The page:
I can have a great day rich with the things I love but, as I wind down for the evening, why do I focus on that one mean and anonymous comment I received on social media? Why do we focus on the negative so much?
You can thank our brain’s evolutionary negativity bias. Our brains evolved to ensure our ancestors’ survival. Hence, it developed some cunning tactics to keep them safe: It hardwired them to overestimate threats and underestimate themselves so they wouldn’t take unnecessary risks.
Our ancestors’ brains also made them naturally anxious and wary of change, unknown things and unfamiliar situations so they would be wary and keep away from any potential dangers. We became huge worry warts. And, finally the brain evolved to ensure our ancestors focused on bad experiences and remembered them better than good ones so they could recognize and avoid hazards they encountered before. Enter the negativity bias we all know and don’t love.
All these brain mechanisms, geared towards our safety, are as active today as it was in the Stone Age. In fact, research has shown that our brain responds with more vigorous activity to negative stimuli than to positive ones. Dr Rick Hanson has a great visual for this: “The brain is like Velcro for negative experiences but Teflon for positive ones.”
Happily we have reduced the occurrences of saber-toothed tigers. But while our circumstances have changed dramatically, our brain’s “lizard brain” function has not. So, instead of preventing physical danger it obsesses about intangible threats to our wellbeing and our ego. It occupies itself with other people’s opinions about us, dwells on our mistakes and shortcomings and frets about distant, improbable menaces we imagine. We coaches call this “story fondling,” and it can really hijack your peace of mind.
So, our “Inner Critic” has a passion for the negative. It zooms into every tiny criticism, clings to signs of disapproval and gorges on tales of catastrophe, disaster and tragedy. All the while fueling our anxiety and destroying our self-worth. But, if it is our default nature to ruminate on the negatives, what can we do about this ancient function? Are we destined to be “worry warts?”
Your brain’s prefrontal cortex provides the tools to to outsmart this prehistoric “pea brain.” While our brains might be honing in on the negative, we don’t need to resign ourselves to a life of doom, gloom and self-flagellation. We can counteract our natural negativity instincts. Here are some ideas:
- Notice the automatic response. Negativity is our brain’s preprogrammed, habitual response to any new, challenging or unpleasant situation. Every time you feel, talk or respond negatively about a situation, remind yourself that this is evolution trying to protect you. Bring a halt the story fondling.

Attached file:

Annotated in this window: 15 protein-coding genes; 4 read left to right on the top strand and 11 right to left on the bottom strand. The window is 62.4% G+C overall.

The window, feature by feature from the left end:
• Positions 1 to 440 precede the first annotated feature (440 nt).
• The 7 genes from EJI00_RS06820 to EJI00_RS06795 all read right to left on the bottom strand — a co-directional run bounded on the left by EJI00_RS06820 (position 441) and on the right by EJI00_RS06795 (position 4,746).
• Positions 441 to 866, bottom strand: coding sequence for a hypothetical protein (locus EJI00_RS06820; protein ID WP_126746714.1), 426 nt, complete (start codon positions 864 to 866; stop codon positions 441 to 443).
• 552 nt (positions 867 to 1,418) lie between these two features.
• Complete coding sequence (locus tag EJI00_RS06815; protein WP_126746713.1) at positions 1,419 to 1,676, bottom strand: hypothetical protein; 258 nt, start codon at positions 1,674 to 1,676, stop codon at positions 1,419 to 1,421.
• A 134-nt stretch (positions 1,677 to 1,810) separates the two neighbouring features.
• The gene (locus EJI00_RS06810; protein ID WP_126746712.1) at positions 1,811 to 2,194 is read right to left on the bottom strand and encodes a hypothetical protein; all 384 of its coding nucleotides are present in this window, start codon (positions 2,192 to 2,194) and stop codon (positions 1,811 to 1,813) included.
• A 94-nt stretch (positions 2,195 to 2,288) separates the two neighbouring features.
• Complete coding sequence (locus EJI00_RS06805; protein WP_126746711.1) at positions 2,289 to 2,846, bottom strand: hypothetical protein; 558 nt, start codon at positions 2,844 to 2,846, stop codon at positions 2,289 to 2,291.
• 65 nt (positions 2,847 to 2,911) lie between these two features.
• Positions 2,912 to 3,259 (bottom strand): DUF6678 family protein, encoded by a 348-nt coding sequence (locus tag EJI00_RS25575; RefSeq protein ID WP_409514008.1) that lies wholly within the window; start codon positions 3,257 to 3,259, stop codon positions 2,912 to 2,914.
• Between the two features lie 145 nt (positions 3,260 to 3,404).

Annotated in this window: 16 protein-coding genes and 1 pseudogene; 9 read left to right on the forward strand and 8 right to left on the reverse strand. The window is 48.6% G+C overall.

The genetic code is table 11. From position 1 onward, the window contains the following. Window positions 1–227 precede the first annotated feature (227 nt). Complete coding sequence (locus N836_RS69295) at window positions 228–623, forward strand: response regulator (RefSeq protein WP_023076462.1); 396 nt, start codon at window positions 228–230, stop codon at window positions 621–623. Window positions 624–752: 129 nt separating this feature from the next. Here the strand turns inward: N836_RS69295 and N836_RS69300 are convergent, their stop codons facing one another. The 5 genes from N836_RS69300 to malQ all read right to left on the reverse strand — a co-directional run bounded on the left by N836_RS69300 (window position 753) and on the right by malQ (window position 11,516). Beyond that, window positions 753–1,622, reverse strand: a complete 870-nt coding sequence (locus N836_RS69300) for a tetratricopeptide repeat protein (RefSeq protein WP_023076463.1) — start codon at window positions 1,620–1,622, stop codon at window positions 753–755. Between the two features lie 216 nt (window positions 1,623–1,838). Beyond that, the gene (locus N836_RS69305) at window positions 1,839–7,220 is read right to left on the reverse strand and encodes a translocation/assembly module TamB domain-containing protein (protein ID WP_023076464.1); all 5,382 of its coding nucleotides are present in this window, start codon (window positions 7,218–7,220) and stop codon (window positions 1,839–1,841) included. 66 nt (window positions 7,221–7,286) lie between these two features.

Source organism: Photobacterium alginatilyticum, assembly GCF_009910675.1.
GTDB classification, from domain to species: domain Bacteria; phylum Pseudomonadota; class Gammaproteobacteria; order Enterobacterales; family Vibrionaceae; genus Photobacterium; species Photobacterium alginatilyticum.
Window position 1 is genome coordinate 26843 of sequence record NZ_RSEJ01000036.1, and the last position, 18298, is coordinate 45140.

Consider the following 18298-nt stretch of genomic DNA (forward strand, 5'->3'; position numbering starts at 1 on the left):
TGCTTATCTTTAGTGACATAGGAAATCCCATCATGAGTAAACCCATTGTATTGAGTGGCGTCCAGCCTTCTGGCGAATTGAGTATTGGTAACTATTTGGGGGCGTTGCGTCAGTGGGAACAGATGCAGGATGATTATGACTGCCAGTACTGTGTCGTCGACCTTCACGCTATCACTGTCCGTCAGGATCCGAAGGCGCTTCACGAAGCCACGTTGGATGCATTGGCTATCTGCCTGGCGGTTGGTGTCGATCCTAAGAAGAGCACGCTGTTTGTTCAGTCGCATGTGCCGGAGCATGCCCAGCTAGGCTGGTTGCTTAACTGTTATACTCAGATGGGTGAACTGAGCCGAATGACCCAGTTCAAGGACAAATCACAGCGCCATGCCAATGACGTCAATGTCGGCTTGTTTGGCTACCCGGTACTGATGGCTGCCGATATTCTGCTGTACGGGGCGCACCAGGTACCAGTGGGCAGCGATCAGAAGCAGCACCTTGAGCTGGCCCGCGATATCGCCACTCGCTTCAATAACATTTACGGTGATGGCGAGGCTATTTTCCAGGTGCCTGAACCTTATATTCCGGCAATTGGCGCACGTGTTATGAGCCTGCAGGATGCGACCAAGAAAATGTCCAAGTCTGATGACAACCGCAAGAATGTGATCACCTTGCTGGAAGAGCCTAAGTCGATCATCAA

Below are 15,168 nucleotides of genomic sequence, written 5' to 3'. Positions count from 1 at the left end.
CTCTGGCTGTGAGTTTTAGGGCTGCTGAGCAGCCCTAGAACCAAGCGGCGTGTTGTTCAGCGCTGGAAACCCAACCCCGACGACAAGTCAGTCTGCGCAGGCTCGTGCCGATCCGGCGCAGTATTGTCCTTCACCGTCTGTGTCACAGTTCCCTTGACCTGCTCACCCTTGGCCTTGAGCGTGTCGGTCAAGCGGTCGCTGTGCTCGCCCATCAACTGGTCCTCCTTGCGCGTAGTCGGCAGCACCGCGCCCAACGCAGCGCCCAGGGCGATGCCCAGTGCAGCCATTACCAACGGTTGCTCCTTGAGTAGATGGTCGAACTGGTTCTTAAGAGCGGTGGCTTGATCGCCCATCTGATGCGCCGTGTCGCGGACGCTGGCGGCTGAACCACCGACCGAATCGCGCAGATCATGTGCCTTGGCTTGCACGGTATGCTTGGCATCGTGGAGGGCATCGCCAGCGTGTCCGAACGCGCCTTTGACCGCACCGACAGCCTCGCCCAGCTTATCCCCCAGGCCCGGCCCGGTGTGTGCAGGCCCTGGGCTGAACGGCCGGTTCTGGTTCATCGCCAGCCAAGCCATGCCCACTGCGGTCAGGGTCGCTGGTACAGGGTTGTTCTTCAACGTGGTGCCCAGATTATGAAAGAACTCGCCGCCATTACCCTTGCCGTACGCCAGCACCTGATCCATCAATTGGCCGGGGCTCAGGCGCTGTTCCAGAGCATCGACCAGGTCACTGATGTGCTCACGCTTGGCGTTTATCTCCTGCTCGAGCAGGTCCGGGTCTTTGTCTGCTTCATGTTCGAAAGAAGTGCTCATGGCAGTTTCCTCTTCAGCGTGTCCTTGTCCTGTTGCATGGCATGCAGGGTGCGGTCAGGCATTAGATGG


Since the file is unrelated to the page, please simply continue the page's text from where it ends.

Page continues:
- Avoid negative influences. It is tough to be upbeat about life if you are trapped in a toxic swamp. Steer clear of constant complainers, apocalyptic prophets and ditch the news. You might be less informed. But who cares? You will be happier.
- Power up your boundaries (a.k.a. “shields”). It isn’t always possible to remove yourself from negative influences. But it helps to have a force field to protect you (like in Star Trek – “Shields up, Mr. Sulu!”). Imagine an invisible energy field that envelops your whole body and only allows positive energy to permeate while blocking negativity. Use your imagination for good!
- Shower your world with positivity and gratitude. Regularly cleanse yourself from negativity. Start a Gratitude Journal or, next time you take a shower, imagine the water as a stream of positive energy that washes out all negativity and replaces it with positivity, happiness, love and joy (or whatever else you fancy). Rinse and repeat.
- Heal low self-worth. With a healthy sense of your worth and the knowledge that you ARE amazing just as you are, it becomes much more difficult for negativity to grip you. Especially if the negativity is about yourself, your abilities and your life.
So, next time you feel negativity overpowering you, stop the madness. Decide to not be a worry wart. Notice what you are thinking and use your evolved brain to shift your mindset to all that is positive in your world, right this very minute.
CALL TO ACTION: What have you been worrying about? Let’s work on a plan to get your thoughts back in a more positive space. Schedule a 30-min complimentary Breakthrough Session here: https://karendarrin.acuityscheduling.com/ or contact me at firstname.lastname@example.org. Sign up for more Tips & Tools: Karen Darrin Blog and receive my free gift, “Your Inner Critic Worksheet.”